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UK — The economic impact of the motor vehicle full-service leasing and rental sector

January 13, 2015 Comments off

The economic impact of the motor vehicle full-service leasing and rental sector
Source: Oxford Economics

This study, commissioned by the BVRLA, the trade body for the vehicle rental and leasing sector, investigates the economic contribution the full-service leasing and rental sector makes to the UK economy. In 2013, the sector owned some 3.6 million vehicles (cars, light commercial and HGVs). This was over 10% of the vehicles on the UK’s roads that year. Of these, some 11 vehicles in every 100 were leased, with a further two rented.

In 2013, the sector supported a £24.9 billion gross value added of the individual impacts of the operations of the industry itself, the UK-made vehicles it purchases, the use of UK made engines, the activity in dealerships, and its impact on the used-car market. This is equivalent to the size of the economies of Edinburgh and Leicester combined.

The sector is estimated to support 317,000 people in employment in 2013. To place this in context, in the same year there were 270,000 people employed in the city of Sheffield. By supporting economic activity and employment the sector raised tax receipts for the Exchequer. In 2013, these receipts amounted to £81 for every UK resident, or some £5.2 billion in total. ​

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Categories: Uncategorized

By the numbers: a 2014 money-in-politics index

December 31, 2014 Comments off

By the numbers: a 2014 money-in-politics index
Source: Center for Public Integrity

We crunch a lot of numbers at the Center for Public Integrity. These are some from 2014 that stand out.

Categories: Uncategorized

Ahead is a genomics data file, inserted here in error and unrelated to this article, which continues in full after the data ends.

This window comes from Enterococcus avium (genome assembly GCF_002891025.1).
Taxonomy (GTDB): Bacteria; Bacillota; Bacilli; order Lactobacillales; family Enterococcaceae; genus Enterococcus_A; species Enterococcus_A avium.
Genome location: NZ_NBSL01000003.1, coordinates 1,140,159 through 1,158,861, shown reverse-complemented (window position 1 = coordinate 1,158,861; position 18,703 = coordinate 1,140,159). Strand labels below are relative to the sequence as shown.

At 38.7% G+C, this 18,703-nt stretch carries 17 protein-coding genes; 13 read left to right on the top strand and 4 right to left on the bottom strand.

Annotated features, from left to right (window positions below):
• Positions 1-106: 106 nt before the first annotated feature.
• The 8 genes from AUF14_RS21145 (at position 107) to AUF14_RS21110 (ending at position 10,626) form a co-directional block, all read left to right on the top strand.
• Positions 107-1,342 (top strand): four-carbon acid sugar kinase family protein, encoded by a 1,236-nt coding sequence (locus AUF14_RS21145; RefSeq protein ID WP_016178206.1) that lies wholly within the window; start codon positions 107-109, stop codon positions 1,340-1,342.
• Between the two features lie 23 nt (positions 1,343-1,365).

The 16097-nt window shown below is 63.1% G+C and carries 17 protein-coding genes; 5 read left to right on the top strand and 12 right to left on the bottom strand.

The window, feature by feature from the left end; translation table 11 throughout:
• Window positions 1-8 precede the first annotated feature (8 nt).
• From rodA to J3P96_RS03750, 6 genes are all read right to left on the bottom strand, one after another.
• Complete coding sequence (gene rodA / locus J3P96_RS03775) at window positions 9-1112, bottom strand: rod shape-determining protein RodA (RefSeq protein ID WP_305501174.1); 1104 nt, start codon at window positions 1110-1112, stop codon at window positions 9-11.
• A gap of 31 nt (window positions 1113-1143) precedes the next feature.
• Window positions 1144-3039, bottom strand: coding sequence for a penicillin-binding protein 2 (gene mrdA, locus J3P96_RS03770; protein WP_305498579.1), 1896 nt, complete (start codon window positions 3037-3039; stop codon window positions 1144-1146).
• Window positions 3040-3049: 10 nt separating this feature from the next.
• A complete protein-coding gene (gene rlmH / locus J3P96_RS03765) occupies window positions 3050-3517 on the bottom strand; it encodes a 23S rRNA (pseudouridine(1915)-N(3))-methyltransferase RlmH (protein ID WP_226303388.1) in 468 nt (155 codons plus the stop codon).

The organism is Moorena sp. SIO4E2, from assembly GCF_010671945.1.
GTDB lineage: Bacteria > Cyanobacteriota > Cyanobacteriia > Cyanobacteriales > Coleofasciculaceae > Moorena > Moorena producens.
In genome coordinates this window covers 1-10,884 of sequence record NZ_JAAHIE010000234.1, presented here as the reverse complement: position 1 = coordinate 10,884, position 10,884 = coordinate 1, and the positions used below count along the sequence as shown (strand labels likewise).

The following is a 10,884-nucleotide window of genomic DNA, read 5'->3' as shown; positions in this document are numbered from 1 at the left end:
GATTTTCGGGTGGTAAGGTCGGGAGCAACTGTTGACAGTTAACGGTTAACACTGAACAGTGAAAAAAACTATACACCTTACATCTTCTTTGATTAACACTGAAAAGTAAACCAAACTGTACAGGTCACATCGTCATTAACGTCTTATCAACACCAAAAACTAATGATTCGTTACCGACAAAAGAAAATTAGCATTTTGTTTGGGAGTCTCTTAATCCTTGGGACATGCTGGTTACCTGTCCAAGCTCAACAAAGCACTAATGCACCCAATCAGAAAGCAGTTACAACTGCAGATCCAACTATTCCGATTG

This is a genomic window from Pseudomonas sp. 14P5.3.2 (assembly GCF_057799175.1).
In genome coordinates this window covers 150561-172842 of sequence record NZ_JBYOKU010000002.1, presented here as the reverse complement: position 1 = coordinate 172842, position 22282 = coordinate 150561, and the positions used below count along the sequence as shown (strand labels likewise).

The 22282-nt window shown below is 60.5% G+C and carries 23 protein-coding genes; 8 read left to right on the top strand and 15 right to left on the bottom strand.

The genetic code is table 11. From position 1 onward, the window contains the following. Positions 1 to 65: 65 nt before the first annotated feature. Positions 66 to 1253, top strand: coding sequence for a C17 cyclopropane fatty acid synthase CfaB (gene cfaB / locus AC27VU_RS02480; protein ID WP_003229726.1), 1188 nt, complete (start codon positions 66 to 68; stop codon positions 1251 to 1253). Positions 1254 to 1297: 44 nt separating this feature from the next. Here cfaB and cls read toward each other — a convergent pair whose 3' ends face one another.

Military Health System/Defense Health System: Ebola

October 21, 2014 Comments off

Ebola
Source: U.S. Department of Defense

The Military Health System published two new documents about the Ebola crisis:
– Fact sheet for families of Service members deploying to West Africa
– Frequently Asked Questions about Ebola

Categories: Uncategorized

DHS OIG — OIG Finds Improved Conditions at Detention Centers for Alien Children

September 2, 2014 Comments off

OIG Finds Improved Conditions at Detention Centers for Alien Children (PDF)
Source: U.S. Department of Homeland Security, Office of Inspector General

The Office of Inspector General (OIG), Department of Homeland Security (DHS), today cited improved living conditions in the second in a series of reports on detention centers being used by Customs and Border Protection (CBP) to temporarily house Unaccompanied Alien Children (UAC).

The latest report is based on 60 unannounced site visits by OIG agents – to 41 CBP facilities and one other Federal site in Texas and New Mexico – conducted July 17 to August 20. The OIG’s findings are contained in a memorandum from Inspector General John Roth to Homeland Security Secretary Jeh C. Johnson (see attached).

+ Full Report (PDF)

Categories: Uncategorized

CDC Director Releases After-Action Report on Recent Anthrax Incident; Highlights Steps to Improve Laboratory Quality and Safety

July 16, 2014 Comments off

CDC Director Releases After-Action Report on Recent Anthrax Incident; Highlights Steps to Improve Laboratory Quality and Safety
Source: Centers for Disease Control and Prevention